• Control-Command-Q: Immediately lock your screen.
  • Shift-Command-Q: Log out of your macOS user account. You will be asked to confirm. To log out immediately without confirming, press Option-Shift-Command-Q.

* Does not apply to the Touch ID sensor.

Finder and system shortcuts

  • Command-D: Duplicate the selected files.
  • Command-E: Eject the selected disk or volume.
  • Command-F: Start a Spotlight search in the Finder window.
  • Command-I: Show the Get Info window for a selected file.
  • Command-R: (1) When an alias is selected the Finder: show the original file for the selected alias. (2) In some apps, such as Calendar or Safari, refresh or reload the page. (3) In Software Update preferences, check for software updates again.
  • Shift-Command-C: Open the Computer window.
  • Shift-Command-D: Open the desktop folder.
  • Shift-Command-F: Open the Recents window, showing all of the files you viewed or changed recently.
  • Shift-Command-G: Open a Go to Folder window.
  • Shift-Command-H: Open the Home folder of the current macOS user account.
  • Shift-Command-I: Open iCloud Drive.
  • Shift-Command-K: Open the Network window.
  • Option-Command-L: Open the Downloads folder.
  • Shift-Command-N: Create a new folder.
  • Shift-Command-O: Open the Documents folder.
  • Shift-Command-P: Show or hide the Preview pane in Finder windows.
  • Shift-Command-R: Open the AirDrop window.
  • Shift-Command-T: Show or hide the tab bar in Finder windows.
  • Control-Shift-Command-T: Add selected Finder item to the Dock (OS X Mavericks or later)
  • Shift-Command-U: Open the Utilities folder.
  • Option-Command-D: Show or hide the Dock.
  • Control-Command-T: Add the selected item to the sidebar (OS X Mavericks or later).
  • Option-Command-P: Hide or show the path bar in Finder windows.
  • Option-Command-S: Hide or show the Sidebar in Finder windows.
  • Command–Slash (/): Hide or show the status bar in Finder windows.
  • Command-J: Show View Options.
  • Command-K: Open the Connect to Server window.
  • Command-L: Make an alias of the selected item.
  • Command-N: Open a new Finder window.
  • Option-Command-N: Create a new Smart Folder.
  • Command-T: Show or hide the tab bar when a single tab is open in the current Finder window.
  • Option-Command-T: Show or hide the toolbar when a single tab is open in the current Finder window.
  • Option-Command-V: Move: Move the files in the Clipboard from their original location to the current location.
  • Command-Y: Use Quick Look to preview the selected files.
  • Option-Command-Y: View a Quick Look slideshow of the selected files.
  • Command-1: View the items in the Finder window as icons.
  • Command-2: View the items in a Finder window as a list.
  • Command-3: View the items in a Finder window in columns.
  • Command-4: View the items in a Finder window in a gallery.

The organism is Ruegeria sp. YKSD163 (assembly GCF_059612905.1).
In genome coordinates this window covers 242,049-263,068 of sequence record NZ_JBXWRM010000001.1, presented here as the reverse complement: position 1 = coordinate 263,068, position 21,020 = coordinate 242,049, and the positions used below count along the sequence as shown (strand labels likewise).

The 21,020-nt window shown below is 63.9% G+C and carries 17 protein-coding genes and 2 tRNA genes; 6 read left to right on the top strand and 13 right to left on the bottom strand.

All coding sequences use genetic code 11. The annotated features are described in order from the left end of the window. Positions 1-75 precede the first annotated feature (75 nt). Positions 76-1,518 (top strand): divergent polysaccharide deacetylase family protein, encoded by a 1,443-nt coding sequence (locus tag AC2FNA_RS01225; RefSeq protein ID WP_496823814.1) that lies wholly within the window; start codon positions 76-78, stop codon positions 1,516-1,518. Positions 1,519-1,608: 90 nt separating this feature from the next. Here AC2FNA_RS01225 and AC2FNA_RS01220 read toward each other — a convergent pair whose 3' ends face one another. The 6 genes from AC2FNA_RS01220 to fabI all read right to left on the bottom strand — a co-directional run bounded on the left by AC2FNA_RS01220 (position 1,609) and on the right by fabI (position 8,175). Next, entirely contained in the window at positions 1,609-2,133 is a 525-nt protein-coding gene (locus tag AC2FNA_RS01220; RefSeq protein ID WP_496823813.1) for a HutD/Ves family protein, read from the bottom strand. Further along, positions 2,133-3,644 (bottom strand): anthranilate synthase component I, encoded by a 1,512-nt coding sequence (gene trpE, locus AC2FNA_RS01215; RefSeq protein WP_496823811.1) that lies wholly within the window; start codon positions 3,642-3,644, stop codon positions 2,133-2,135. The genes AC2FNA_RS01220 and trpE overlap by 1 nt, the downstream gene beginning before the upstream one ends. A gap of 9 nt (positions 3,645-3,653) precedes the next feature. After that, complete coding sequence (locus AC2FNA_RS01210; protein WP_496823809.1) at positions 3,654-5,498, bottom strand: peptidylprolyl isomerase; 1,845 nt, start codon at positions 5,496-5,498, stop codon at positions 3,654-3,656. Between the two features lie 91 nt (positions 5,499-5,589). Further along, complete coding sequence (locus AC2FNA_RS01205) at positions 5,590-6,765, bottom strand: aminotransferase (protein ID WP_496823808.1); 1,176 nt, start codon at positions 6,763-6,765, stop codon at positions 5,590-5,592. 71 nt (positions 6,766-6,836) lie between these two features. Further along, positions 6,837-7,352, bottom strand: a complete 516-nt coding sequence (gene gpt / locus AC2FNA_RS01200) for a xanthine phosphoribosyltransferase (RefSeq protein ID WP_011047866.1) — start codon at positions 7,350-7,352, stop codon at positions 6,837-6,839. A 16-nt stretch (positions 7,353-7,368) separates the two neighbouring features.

• Command–Left Bracket ([): Go to the previous folder.
  • Command–Right Bracket (]): Go to the next folder.
  • Command–Up Arrow: Open the folder that contains the current folder.
  • Command–Control–Up Arrow: Open the folder that contains the current folder in a new window.
  • Command–Down Arrow: Open the selected item.
  • Right Arrow: Open the selected folder. This works only when in list view.
  • Left Arrow: Close the selected folder. This works only when in list view.
  • Command-Delete: Move the selected item to the Trash.
  • Shift-Command-Delete: Empty the Trash.
  • Option-Shift-Command-Delete: Empty the Trash without confirmation dialog.
  • Command–Brightness Up: Turn target display mode on or off.
  • Command–Brightness Down: Turn video mirroring on or off when your Mac is connected to more than one display.
  • Option–Brightness Up: Open Displays preferences. This works with either Brightness key.
  • Control–Brightness Up or Control–Brightness Down: Change the brightness of your external display, if supported by your display.
  • Option–Shift–Brightness Up or Option–Shift–Brightness Down: Adjust the display brightness in smaller steps. Add the Control key to this shortcut to make the adjustment on your external display, if supported by your display.
  • Option–Mission Control: Open Mission Control preferences.
  • Command–Mission Control: Show the desktop.
  • Control–Down Arrow: Show all windows of the front app.
  • Option–Volume Up: Open Sound preferences. This works with any of the volume keys.
  • Option–Shift–Volume Up or Option–Shift–Volume Down: Adjust the sound volume in smaller steps.
  • Option–Keyboard Brightness Up: Open Keyboard preferences. This works with either Keyboard Brightness key.
  • Option–Shift–Keyboard Brightness Up or Option–Shift–Keyboard Brightness Down: Adjust the keyboard brightness in smaller steps.
  • Option key while double-clicking: Open the item in a separate window, then close the original window.
  • Command key while double-clicking: Open a folder in a separate tab or window.
  • Command key while dragging to another volume: Move the dragged item to the other volume, instead of copying it.
  • Option key while dragging: Copy the dragged item. The pointer changes while you drag the item.
  • Option-Command while dragging: Make an alias of the dragged item. The pointer changes while you drag the item.
  • Option-click a disclosure triangle: Open all folders within the selected folder. This works only when in list view.
  • Command-click a window title: See the folders that contain the current folder.
  • Learn how to use Command or Shift to select multiple items in the Finder.